Around 3 months ago, I signed up for some classes on Coursera, some of which are going to start this month. Remembering this, I decided to check online to calendar them. I logged in on Coursera and saw that they had a redesign! Everything looked more professional. But when I checked the course that I supposedly signed up for, I could only see that the classes are now closed behind a paywall:


Note, there is no free option:


I was very, very confused. Knowing that I signed up for something last June, I tried to dig around more. The courses linked on my account simply led me to this page. Hm, perhaps Coursera is now only offers paid classes, after the few years that they were free and merely testing out the earlier classes.

I Googled to confirm this and saw a reply from one of Coursera’s support staff when someone else noticed the changes on course certificates, as shared in “Free MOOC’s? Forget about it.” —

We are fully committed to our mission of providing universal access to the world’s best education. As such, we continue to offer free and open access to all courses. We also offer learners the option to earn Verified Certificates, which provide official recognition from Coursera and the partner institution offering the course and formally showcases their achievements. Our robust financial aid program offers full support to learners who can demonstrate that the registration fee for a Verified Certificate is beyond their financial means.

However, the reply was posted in June 2 of this year. Clearly the course that I signed up for back then is now completely paid, therefore the “free and open access to all courses” no longer applies. Since the reply from a few months ago confirmed that there are at least some courses that are still free, I decided to find any design-related classes that I could still sign up for to replace the now-paid course.


All the courses linked under Design and Product are paid “specializations”, with the paywall popup. Clicking on “See All” reveals the free courses, some of which are courses under the paid Specialization:


I realized that some of the courses under the Specialization I viewed earlier could in fact, be taken for free (without a certificate). Three of the classes were not available for free, but the others I had to sign up to access the free course again, using the specific links that were revealed under the “See All” button. There was absolutely no indication from the Specialization page that some of the classes could be taken without paying for it. For some of the courses, you may have free access to the learning materials and only need to pay if you want a certificate.


I went back to the email I received when I signed up to be notified of these classes:


I could no longer find the course “From Point of View to Prototype” from the catalog, nor was it included in the Interaction Design specialization. Instead, there was a new course titled, “User Experience: Research & Prototyping” (which seems to be of the same topic, and they may have renamed the course). From the email sent to me back in June, there was no indication that the course itself would end up behind a paywall, explaining only the payment system for a Verified Certificate. The change was something I didn’t expect. I can only assume something must have changed between June and September.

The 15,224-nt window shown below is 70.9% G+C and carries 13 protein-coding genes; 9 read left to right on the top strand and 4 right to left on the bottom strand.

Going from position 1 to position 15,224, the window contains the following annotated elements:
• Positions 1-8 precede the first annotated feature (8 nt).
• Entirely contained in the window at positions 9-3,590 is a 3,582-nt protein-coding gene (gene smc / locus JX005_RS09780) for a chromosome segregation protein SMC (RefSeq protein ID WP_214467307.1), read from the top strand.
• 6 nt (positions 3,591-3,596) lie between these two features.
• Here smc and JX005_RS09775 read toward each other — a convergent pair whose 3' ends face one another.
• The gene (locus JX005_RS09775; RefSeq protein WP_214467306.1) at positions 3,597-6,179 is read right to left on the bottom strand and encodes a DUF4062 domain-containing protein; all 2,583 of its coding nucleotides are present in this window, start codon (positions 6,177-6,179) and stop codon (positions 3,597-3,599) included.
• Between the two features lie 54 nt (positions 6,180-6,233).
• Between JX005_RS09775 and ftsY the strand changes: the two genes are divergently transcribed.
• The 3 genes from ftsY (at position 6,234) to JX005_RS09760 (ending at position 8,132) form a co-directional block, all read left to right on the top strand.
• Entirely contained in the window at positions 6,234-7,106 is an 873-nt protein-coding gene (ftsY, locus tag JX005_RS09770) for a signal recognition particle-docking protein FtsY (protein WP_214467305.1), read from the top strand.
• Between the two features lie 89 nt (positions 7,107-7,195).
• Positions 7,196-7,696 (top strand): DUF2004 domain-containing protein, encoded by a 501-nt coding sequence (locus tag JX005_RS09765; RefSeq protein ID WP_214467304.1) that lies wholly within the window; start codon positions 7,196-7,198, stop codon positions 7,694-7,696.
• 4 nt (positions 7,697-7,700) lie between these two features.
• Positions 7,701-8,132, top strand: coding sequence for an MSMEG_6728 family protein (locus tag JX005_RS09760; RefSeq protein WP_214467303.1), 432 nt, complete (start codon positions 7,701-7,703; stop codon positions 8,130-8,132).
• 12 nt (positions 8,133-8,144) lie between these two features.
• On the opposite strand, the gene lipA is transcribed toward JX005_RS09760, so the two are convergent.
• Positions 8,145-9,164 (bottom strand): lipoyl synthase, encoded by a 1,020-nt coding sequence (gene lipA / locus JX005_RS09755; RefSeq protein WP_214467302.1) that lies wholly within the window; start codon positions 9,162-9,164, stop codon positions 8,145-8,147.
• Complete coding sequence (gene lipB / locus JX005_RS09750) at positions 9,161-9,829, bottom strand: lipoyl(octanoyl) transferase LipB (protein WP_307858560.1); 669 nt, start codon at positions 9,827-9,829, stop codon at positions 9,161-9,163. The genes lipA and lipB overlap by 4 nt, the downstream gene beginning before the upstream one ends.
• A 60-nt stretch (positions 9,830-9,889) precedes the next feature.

I don’t mind that some courses need to be paid for now. What bothered me most was that some content can be accessed without paying for anything, but it wasn’t made clear.

Evil by Design

Coursera wants you to pay. For this reason, all the default choices and actions are those that requires a fee. Anything that could be accessed for free are harder to find. If I wasn’t so keen to find the classes by Category, I would not have known that some of the course materials could still be viewed without paying first.

By making options hard to find or understand, they purposely make it seem that you have to pay for all the classes.

As a customer, this change has been very misleading. I wanted to take the classes to review what I know or have learned, since I’ve been attending some workshops and talks for the past year. It’s also important to brush up on concepts so I could communicate with my teammates better. I’ll be taking the available classes so far, but this experience has also affected the way I view Coursera. I understand that to an extent education may have to be paid for, and their design decision seems to be favoring their business objectives (and as a business, they would have to make money). However, as a consumer, hiding away some of the options and making them hard to find I felt was misleading, and once I realized this I lost my trust in the company. Other sites that offer classes shows the free/paid options upfront. If I choose to pay for a course, it’s not because I was misled into thinking that it was the only option.

Some of the courses are starting soon so I can verify the exact difference from the paid and free version of the class (aside from certificates). The way I understand the system may still be wrong, but overall this was a very confusing change.

Leave a Reply

Your email address will not be published.